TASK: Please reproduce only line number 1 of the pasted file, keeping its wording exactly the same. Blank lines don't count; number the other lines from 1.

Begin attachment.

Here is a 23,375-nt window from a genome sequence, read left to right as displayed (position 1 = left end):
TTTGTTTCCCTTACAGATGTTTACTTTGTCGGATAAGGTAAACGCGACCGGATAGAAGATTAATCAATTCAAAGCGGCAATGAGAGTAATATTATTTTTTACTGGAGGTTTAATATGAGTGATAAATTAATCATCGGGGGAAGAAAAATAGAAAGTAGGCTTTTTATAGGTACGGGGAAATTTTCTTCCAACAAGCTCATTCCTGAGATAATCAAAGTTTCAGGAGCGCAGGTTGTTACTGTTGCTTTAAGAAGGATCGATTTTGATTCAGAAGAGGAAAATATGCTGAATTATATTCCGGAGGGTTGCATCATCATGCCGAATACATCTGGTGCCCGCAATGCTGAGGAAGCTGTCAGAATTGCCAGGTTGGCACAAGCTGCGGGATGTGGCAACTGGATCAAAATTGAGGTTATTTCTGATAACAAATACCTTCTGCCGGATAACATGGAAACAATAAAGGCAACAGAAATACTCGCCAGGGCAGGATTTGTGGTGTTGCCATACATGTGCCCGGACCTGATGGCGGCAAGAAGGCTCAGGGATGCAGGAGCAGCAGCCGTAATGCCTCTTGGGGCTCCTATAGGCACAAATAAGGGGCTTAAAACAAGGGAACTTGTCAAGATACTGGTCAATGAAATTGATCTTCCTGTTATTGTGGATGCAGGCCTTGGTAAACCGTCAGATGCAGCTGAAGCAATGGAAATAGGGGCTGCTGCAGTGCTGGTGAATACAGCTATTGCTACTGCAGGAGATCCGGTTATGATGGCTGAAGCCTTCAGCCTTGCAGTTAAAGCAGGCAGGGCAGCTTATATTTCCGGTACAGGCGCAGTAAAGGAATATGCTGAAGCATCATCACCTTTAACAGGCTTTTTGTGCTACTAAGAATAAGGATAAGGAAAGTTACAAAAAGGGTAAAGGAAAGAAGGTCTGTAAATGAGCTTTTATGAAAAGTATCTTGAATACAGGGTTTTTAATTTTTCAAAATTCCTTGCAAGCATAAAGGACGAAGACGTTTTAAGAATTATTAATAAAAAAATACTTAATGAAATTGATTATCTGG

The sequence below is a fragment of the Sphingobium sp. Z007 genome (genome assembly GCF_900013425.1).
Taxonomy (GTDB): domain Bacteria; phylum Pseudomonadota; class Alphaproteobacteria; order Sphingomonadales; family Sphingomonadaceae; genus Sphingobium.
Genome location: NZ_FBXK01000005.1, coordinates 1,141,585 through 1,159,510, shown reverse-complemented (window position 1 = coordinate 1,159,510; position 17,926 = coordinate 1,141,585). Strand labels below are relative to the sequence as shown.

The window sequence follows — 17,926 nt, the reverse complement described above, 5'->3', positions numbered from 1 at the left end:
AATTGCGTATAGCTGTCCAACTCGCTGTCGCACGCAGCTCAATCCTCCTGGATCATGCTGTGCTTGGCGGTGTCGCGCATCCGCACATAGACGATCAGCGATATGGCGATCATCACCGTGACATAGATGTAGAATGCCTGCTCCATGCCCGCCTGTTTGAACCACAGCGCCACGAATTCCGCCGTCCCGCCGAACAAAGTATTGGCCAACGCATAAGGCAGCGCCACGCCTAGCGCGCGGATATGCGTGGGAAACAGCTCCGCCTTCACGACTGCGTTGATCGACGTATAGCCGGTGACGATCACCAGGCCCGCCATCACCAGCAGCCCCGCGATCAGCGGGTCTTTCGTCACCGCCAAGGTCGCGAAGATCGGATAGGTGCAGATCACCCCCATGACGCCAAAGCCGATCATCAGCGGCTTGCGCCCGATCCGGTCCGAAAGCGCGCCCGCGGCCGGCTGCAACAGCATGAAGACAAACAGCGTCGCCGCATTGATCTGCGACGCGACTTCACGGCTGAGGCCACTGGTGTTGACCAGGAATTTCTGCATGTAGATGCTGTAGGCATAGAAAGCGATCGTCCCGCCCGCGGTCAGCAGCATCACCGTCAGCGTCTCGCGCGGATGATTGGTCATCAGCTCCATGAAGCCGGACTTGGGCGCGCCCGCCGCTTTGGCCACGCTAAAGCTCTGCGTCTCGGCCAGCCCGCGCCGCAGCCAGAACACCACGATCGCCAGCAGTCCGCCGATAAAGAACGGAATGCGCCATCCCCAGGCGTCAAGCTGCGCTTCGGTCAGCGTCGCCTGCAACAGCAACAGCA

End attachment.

Here is a 23,375-nt window from a genome sequence, read left to right as displayed (position 1 = left end):